Following Jim Morrison's death in 1971, Ray Manzarek became the public face of The Doors, the unofficial band spokesman who took on the task of keeping the band's reputation and memory alive up until his own death in 2013. However, he had always been the musical soul of The Doors, his distinctive keyboard work being as integral to the band's sound as Morrison's lyrics and vocals.
Ray Manzarek had planned to become a professional basketball player while growing up in Chicago, but instead studied economics at DePaul University. While attending the Department of Cinematography at UCLA, Manzarek befriended fellow film student Jim Morrison. According to legend, the pair formed The Doors (name cribbed from the title of Aldous Huxley's drug memoir The Doors of Perception (1954)) on Venice Beach shortly after graduation, when Morrison sang his newly-written song "Moonlight Drive" to Manzarek. Adding guitarist Robby Krieger and drummer John Densmore, whom Manzarek had met at a lecture about Transcendental Meditation, The Doors quickly became fixtures on the emergent Sunset Strip club scene, which had already birthed The Byrds and Love. Signing to Elektra Records, The Doors charted with their self-titled debut album and its hit single "Light My Fire." Critical and commercial success followed, although the band's later years were troubled by Morrison's increasing alcoholism and erratic behavior, including a notorious incident on March 1, 1969, when the singer was arrested for indecent exposure following a concert in Miami. After Morrison died of an apparent heart attack in Paris on July 3, 1971, The Doors continued for two critically and commercially unsuccessful albums with Manzarek and Krieger sharing lead vocal duties before splitting in 1973.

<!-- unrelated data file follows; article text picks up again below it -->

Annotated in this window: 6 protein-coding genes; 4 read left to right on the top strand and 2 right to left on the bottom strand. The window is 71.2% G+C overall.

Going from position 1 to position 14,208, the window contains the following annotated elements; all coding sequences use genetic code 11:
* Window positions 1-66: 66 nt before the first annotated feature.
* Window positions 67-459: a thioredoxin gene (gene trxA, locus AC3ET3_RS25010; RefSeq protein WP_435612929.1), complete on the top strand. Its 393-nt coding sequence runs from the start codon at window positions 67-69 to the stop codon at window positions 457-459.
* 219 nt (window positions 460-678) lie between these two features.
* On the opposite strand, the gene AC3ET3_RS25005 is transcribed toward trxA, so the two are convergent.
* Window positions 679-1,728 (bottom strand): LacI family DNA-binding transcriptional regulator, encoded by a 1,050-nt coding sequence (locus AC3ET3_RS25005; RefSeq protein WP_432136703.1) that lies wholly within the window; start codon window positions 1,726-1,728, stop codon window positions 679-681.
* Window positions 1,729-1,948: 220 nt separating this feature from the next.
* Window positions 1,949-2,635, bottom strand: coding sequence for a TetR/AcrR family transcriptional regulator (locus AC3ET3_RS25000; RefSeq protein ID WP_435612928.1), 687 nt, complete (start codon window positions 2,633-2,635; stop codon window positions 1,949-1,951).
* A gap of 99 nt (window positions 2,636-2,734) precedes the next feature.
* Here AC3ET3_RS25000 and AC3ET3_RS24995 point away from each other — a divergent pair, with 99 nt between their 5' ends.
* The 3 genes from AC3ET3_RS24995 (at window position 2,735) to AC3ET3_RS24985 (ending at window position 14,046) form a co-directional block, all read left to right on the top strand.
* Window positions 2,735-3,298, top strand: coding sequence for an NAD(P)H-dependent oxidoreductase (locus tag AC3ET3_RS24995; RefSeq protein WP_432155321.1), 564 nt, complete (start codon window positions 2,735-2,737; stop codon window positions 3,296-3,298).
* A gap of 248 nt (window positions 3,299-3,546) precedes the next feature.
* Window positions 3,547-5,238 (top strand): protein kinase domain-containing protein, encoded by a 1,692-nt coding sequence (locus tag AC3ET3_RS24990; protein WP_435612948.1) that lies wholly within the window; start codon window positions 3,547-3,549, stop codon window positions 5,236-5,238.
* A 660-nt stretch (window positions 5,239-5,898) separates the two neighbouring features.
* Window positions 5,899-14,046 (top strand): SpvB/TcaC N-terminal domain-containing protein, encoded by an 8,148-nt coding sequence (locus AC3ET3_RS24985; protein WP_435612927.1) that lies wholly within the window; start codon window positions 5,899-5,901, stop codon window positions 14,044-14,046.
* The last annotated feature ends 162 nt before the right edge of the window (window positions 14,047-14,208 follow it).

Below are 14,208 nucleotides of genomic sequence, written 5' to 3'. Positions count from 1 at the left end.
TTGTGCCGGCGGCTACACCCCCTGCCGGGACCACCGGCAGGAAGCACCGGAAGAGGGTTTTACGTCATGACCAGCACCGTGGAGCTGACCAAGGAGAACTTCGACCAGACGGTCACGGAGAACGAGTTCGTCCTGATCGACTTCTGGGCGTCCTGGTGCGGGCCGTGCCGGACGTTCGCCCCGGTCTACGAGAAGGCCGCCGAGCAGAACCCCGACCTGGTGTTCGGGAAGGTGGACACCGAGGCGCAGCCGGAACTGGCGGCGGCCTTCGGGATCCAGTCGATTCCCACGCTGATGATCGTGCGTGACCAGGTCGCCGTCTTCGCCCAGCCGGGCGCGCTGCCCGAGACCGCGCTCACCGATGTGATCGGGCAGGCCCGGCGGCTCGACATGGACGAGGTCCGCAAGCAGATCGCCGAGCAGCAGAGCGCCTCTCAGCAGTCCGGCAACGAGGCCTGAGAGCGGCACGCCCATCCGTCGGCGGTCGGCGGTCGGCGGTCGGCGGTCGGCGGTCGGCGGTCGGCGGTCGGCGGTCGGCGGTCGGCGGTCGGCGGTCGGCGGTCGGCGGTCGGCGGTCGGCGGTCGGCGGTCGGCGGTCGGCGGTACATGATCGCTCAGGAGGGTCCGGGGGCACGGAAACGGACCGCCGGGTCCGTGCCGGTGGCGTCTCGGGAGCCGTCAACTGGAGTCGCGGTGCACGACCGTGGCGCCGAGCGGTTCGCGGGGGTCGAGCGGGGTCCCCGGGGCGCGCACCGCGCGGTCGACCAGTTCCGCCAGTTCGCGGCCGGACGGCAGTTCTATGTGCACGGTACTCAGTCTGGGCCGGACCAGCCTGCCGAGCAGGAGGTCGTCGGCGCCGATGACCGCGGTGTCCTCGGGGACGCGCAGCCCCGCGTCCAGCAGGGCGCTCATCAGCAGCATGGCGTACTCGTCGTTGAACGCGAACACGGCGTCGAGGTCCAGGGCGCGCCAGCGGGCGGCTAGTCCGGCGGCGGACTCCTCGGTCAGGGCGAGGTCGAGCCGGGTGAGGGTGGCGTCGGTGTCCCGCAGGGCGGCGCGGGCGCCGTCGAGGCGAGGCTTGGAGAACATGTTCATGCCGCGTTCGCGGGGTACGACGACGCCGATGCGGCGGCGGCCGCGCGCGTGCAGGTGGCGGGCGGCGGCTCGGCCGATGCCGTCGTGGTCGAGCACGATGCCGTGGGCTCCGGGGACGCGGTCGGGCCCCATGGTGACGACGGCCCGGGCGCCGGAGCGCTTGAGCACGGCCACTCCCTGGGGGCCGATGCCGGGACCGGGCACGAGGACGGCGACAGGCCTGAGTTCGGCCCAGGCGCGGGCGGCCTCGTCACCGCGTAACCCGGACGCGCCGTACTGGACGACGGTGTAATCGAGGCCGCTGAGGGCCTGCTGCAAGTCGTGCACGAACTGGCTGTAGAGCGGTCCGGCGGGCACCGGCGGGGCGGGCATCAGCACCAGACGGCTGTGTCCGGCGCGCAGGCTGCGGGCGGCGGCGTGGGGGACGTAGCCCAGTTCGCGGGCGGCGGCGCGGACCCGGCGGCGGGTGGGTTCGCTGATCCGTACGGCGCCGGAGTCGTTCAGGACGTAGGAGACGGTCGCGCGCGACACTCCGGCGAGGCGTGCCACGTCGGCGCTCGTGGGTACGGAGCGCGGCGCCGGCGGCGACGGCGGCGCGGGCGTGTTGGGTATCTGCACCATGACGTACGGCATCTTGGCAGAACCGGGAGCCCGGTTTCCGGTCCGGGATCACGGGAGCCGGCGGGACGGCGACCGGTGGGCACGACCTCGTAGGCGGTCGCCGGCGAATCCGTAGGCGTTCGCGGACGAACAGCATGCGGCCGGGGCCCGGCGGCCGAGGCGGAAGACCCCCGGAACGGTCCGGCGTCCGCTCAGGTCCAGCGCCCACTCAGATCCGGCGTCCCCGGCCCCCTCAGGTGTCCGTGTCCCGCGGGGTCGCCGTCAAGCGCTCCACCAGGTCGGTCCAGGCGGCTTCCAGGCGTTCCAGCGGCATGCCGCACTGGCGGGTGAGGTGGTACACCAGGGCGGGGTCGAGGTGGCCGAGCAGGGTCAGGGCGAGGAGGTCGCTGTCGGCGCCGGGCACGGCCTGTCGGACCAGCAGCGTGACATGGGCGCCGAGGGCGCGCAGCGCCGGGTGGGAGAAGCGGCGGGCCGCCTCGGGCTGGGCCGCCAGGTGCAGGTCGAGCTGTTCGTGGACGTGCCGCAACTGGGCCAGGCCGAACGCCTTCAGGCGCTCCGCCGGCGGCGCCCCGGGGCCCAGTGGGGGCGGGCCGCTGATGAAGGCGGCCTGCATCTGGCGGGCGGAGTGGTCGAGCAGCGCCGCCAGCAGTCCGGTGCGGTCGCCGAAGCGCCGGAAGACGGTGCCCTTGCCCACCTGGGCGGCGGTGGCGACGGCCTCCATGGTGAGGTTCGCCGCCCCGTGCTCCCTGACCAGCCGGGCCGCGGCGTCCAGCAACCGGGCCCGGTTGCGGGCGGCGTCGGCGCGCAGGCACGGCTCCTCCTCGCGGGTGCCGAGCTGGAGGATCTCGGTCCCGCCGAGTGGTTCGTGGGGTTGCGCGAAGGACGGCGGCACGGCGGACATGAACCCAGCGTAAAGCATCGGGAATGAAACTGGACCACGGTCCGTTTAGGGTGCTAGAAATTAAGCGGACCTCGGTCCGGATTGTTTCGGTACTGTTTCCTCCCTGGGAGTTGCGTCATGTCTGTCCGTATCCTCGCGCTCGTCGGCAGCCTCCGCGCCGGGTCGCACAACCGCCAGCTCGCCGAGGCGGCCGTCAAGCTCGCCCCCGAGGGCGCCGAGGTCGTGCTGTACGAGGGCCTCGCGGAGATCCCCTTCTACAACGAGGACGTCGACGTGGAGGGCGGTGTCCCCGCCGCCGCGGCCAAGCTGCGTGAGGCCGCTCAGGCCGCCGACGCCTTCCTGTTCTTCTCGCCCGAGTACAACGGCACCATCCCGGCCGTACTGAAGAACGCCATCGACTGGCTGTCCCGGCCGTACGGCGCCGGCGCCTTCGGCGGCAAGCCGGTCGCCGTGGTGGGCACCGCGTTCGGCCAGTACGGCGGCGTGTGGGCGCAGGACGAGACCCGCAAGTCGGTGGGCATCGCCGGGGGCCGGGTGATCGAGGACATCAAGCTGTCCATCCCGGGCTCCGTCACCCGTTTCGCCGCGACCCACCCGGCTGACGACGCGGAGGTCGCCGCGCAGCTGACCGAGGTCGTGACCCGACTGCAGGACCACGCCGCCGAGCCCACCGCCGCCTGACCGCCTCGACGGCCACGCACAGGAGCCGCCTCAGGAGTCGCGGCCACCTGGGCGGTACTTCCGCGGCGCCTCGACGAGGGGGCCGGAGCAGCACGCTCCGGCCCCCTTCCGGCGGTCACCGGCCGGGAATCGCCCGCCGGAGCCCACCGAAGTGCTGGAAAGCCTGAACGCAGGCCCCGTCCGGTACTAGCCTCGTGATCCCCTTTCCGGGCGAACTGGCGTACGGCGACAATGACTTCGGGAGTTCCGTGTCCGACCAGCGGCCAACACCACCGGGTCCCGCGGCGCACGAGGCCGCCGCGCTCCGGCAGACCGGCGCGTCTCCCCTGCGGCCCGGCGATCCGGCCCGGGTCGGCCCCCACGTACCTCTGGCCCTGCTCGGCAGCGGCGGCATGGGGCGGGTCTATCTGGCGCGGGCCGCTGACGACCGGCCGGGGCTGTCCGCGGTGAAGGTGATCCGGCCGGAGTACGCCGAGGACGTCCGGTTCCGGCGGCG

Following two unsuccessful solo albums, The Golden Scarab (1973) and The Whole Thing Started With Rock & Roll Now It's Out of Control (1975), and a stint leading the band Nite City, which also included future Blondie bassist Nigel Harrison, Manzarek entered a second career as a producer. His best-known credits include the first four albums by Los Angeles punk group X, who recorded The Doors' "Soul Kitchen" on their debut Los Angeles (1980), and a 1987 cover of The Doors' "People Are Strange" by Echo and the Bunnymen, whose singer Ian McCulloch was frequently compared to Morrison. In 1991, Manzarek was played by Kyle MacLachlan opposite Val Kilmer as Morrison in Oliver Stone's biopic "The Doors." A memoir, Light My Fire: My Life With The Doors (1998) was followed by two novels, The Poet In Exile (2001) and Snake Moon (2006). Following a 2000 reunion of all three surviving bandmembers with The Cult's Ian Astbury on vocals, Manzarek and Krieger continued collaborating with other musicians under the names The Doors of the 21st Century, D21C, Riders on the Storm and Manzarek-Krieger. Ray Manzarek died of complications from bile duct cancer on May 20, 2013, survived by his wife of 45 years, Dorothy Fujikawa, and their son Pablo.
Director (Feature Film)
Cast (Feature Film)
Music (Feature Film)
Misc. Crew (Feature Film)
Misc. Crew (Special)
Cast (TV Mini-Series)
Formed The Doors with Jim Morrison, Robby Krieger and John Densmore
Debut album <i>The Doors</i>
Second album <i>Strange Days</i>
Third album <i>Waiting for the Sun</i>
Fourth album <i>The Soft Parade</i>
Fifth album <i>Morrison Hotel</i>
Sixth album <i>L.A. Woman</i>
First solo album <i>The Golden Scarab</i>
Doors track "Riders on the Storm" inducted into Grammy Hall of Fame.